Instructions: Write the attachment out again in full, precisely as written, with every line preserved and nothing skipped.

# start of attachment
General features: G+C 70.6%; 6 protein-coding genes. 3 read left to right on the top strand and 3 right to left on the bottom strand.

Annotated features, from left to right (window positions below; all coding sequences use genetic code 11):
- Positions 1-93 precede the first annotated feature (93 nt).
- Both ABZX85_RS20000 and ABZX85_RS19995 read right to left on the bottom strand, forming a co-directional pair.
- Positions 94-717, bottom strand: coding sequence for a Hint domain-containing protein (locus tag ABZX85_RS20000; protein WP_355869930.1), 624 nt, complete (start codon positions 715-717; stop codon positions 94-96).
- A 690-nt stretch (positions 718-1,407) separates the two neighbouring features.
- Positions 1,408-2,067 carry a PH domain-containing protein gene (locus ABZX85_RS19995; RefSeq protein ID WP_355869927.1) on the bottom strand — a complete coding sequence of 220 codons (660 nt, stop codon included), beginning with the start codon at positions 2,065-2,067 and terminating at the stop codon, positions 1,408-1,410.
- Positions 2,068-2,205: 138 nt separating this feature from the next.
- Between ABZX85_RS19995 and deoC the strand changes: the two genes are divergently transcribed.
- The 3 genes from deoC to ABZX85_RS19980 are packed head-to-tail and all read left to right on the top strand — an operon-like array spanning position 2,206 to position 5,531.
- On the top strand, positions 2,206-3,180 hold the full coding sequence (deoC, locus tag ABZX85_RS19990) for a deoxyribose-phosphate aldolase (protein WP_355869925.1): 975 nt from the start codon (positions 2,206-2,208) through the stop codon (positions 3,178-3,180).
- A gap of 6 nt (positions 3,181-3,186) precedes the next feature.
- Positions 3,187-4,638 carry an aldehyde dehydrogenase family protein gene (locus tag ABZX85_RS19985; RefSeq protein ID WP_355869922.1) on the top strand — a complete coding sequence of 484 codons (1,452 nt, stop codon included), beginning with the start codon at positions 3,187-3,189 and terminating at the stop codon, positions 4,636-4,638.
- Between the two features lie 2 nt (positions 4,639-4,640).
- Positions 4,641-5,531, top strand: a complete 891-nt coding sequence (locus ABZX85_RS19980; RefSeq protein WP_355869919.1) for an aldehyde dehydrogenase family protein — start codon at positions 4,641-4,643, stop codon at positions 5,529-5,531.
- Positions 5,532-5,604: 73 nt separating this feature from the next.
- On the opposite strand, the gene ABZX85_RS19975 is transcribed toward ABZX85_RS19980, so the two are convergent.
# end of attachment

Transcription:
General features: G+C 70.6%; 6 protein-coding genes. 3 read left to right on the top strand and 3 right to left on the bottom strand.

Annotated features, from left to right (window positions below; all coding sequences use genetic code 11):
- Positions 1-93 precede the first annotated feature (93 nt).
- Both ABZX85_RS20000 and ABZX85_RS19995 read right to left on the bottom strand, forming a co-directional pair.
- Positions 94-717, bottom strand: coding sequence for a Hint domain-containing protein (locus tag ABZX85_RS20000; protein WP_355869930.1), 624 nt, complete (start codon positions 715-717; stop codon positions 94-96).
- A 690-nt stretch (positions 718-1,407) separates the two neighbouring features.
- Positions 1,408-2,067 carry a PH domain-containing protein gene (locus ABZX85_RS19995; RefSeq protein ID WP_355869927.1) on the bottom strand — a complete coding sequence of 220 codons (660 nt, stop codon included), beginning with the start codon at positions 2,065-2,067 and terminating at the stop codon, positions 1,408-1,410.
- Positions 2,068-2,205: 138 nt separating this feature from the next.
- Between ABZX85_RS19995 and deoC the strand changes: the two genes are divergently transcribed.
- The 3 genes from deoC to ABZX85_RS19980 are packed head-to-tail and all read left to right on the top strand — an operon-like array spanning position 2,206 to position 5,531.
- On the top strand, positions 2,206-3,180 hold the full coding sequence (deoC, locus tag ABZX85_RS19990) for a deoxyribose-phosphate aldolase (protein WP_355869925.1): 975 nt from the start codon (positions 2,206-2,208) through the stop codon (positions 3,178-3,180).
- A gap of 6 nt (positions 3,181-3,186) precedes the next feature.
- Positions 3,187-4,638 carry an aldehyde dehydrogenase family protein gene (locus tag ABZX85_RS19985; RefSeq protein ID WP_355869922.1) on the top strand — a complete coding sequence of 484 codons (1,452 nt, stop codon included), beginning with the start codon at positions 3,187-3,189 and terminating at the stop codon, positions 4,636-4,638.
- Between the two features lie 2 nt (positions 4,639-4,640).
- Positions 4,641-5,531, top strand: a complete 891-nt coding sequence (locus ABZX85_RS19980; RefSeq protein WP_355869919.1) for an aldehyde dehydrogenase family protein — start codon at positions 4,641-4,643, stop codon at positions 5,529-5,531.
- Positions 5,532-5,604: 73 nt separating this feature from the next.
- On the opposite strand, the gene ABZX85_RS19975 is transcribed toward ABZX85_RS19980, so the two are convergent.